The Reasonable Project Boundary's Impact

Some of you may be lucky enough to work on a clearly defined site with easy to understand boundaries. I have yet to be so lucky. Even the single buildings I'm working on seem to always be in a campus or master planned setting. As a result, there is no clear boundary and LEED allows you to determine a 'reasonable' one. More on that later... This is probably the most important item to define early on, as it will affect SSc2 (development density), SSc5.1 (protect habitat), SSc5.2 (open space), SSc6.1 and 6.2 (stormwater quantity and quality), SSc7.1 (heat island, non-roof), SSc8 (light pollution), and WEc1.1 and 1.2 (water efficient landscaping) calculations. Once the building is sited, it quickly becomes difficult to make changes. What makes it even more critical to determine is the fact that typically these credits are typically divided among four design team members: the architect, civil engineer, electrical engineer, and landscape architect. Even in the ideal world of total integrated design, at some point these folks are each going to be putting the finishing touches on the LEED documentation at their desk all alone. It's critical that if one party makes changes that the others are made aware and can adjust accordingly!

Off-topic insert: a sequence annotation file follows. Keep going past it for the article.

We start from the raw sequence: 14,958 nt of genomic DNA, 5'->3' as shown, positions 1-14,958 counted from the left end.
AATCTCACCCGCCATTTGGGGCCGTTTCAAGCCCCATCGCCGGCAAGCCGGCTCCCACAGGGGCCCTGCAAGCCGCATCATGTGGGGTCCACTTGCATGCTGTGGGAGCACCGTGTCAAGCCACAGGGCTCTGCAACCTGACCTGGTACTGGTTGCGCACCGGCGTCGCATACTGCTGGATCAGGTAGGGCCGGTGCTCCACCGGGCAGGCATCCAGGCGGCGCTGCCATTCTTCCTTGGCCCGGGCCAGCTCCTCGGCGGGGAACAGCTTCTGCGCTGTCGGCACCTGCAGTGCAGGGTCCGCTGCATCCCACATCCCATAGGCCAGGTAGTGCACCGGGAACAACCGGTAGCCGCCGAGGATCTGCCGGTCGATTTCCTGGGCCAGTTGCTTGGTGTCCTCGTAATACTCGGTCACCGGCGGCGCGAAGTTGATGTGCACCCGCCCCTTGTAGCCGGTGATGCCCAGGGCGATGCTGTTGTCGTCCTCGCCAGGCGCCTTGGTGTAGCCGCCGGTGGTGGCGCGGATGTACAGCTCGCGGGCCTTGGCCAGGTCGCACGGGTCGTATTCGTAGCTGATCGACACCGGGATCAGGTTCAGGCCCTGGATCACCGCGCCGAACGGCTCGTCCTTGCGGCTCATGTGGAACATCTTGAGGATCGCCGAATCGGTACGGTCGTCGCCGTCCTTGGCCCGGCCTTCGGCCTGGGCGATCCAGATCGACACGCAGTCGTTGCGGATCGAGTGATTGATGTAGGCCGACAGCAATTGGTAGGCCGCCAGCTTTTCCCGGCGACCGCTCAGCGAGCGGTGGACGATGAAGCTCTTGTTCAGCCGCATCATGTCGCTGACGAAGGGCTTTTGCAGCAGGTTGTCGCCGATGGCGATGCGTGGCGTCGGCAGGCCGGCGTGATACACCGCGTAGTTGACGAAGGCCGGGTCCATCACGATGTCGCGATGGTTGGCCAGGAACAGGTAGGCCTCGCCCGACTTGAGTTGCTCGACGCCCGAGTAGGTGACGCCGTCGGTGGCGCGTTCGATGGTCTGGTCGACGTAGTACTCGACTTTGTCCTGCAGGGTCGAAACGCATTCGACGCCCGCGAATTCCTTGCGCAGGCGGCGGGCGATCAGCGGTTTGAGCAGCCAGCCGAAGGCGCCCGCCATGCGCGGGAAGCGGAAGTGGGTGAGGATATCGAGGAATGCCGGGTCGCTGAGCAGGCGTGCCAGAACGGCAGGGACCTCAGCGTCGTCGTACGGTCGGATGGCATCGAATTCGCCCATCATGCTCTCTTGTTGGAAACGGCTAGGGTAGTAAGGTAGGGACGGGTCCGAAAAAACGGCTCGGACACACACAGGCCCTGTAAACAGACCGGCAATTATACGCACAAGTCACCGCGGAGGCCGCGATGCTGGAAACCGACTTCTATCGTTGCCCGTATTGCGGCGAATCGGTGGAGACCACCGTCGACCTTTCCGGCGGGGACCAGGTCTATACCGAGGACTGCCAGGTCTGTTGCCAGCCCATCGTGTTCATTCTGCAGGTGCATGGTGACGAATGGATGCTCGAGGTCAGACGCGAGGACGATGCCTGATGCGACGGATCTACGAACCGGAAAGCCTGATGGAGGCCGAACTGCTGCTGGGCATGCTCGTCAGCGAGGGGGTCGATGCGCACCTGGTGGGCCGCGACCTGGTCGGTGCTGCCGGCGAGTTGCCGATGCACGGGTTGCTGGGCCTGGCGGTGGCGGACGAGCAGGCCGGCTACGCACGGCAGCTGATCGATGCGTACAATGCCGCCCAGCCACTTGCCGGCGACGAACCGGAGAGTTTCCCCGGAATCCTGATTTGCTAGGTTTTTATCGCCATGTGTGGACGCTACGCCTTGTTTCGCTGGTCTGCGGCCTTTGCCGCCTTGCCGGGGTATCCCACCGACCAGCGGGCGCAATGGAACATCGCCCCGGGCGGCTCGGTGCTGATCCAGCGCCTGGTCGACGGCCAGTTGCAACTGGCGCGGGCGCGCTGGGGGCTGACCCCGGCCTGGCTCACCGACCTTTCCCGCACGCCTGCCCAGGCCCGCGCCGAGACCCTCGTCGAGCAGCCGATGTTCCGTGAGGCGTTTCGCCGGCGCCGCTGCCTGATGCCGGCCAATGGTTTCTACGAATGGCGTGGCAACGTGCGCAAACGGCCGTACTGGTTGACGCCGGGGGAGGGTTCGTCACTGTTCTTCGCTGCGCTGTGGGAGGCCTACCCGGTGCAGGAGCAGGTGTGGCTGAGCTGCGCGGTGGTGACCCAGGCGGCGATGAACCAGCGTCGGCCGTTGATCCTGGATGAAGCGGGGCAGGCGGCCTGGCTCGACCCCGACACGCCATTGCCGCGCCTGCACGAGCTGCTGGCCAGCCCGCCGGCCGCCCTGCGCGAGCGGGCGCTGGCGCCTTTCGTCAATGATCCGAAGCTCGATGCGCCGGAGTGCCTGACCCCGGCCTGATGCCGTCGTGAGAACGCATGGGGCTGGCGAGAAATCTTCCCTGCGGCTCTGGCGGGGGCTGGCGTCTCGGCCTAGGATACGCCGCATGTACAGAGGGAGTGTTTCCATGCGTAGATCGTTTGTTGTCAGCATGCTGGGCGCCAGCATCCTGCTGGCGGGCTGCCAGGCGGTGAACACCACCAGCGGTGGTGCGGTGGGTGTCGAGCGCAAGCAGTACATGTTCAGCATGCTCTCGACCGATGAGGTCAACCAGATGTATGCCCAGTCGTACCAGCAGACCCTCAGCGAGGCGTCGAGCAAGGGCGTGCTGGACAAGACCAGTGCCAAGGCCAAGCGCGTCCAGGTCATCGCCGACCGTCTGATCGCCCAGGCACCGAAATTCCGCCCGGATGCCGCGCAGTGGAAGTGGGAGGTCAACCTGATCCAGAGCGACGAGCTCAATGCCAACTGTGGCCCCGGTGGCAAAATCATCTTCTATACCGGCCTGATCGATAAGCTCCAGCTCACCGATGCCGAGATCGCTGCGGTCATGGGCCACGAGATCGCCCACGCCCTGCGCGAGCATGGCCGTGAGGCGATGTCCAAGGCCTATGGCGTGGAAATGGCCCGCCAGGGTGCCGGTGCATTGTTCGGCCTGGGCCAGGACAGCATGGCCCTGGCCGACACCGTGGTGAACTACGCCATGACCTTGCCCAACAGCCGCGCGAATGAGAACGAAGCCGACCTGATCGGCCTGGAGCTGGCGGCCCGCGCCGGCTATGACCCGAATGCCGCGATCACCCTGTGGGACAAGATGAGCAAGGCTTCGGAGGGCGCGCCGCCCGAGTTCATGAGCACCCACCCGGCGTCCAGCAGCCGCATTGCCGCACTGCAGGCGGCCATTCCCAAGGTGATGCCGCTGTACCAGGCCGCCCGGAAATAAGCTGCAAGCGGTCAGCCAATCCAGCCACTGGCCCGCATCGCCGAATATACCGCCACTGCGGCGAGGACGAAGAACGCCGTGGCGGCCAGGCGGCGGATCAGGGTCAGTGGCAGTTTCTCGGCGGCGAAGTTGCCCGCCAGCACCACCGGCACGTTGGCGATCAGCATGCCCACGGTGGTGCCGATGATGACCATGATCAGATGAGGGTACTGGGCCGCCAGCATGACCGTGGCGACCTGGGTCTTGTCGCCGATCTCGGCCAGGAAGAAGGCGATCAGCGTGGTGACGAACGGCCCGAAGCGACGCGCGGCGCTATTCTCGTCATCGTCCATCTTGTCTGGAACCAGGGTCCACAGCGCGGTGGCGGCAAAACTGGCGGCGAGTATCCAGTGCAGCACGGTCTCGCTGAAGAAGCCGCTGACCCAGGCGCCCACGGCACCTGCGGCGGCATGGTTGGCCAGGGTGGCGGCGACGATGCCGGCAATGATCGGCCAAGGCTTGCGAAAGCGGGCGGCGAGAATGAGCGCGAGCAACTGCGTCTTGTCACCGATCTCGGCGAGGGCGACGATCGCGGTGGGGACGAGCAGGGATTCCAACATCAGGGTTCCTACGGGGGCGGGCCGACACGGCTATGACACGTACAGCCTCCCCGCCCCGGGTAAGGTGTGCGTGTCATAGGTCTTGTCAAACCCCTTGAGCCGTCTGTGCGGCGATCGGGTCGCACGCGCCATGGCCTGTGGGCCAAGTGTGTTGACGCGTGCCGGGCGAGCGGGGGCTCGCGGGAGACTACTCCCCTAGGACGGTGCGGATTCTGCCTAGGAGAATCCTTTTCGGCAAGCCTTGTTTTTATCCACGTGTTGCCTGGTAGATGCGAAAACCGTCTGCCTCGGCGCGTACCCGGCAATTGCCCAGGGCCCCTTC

When Do I Need a Reasonable Project Boundary?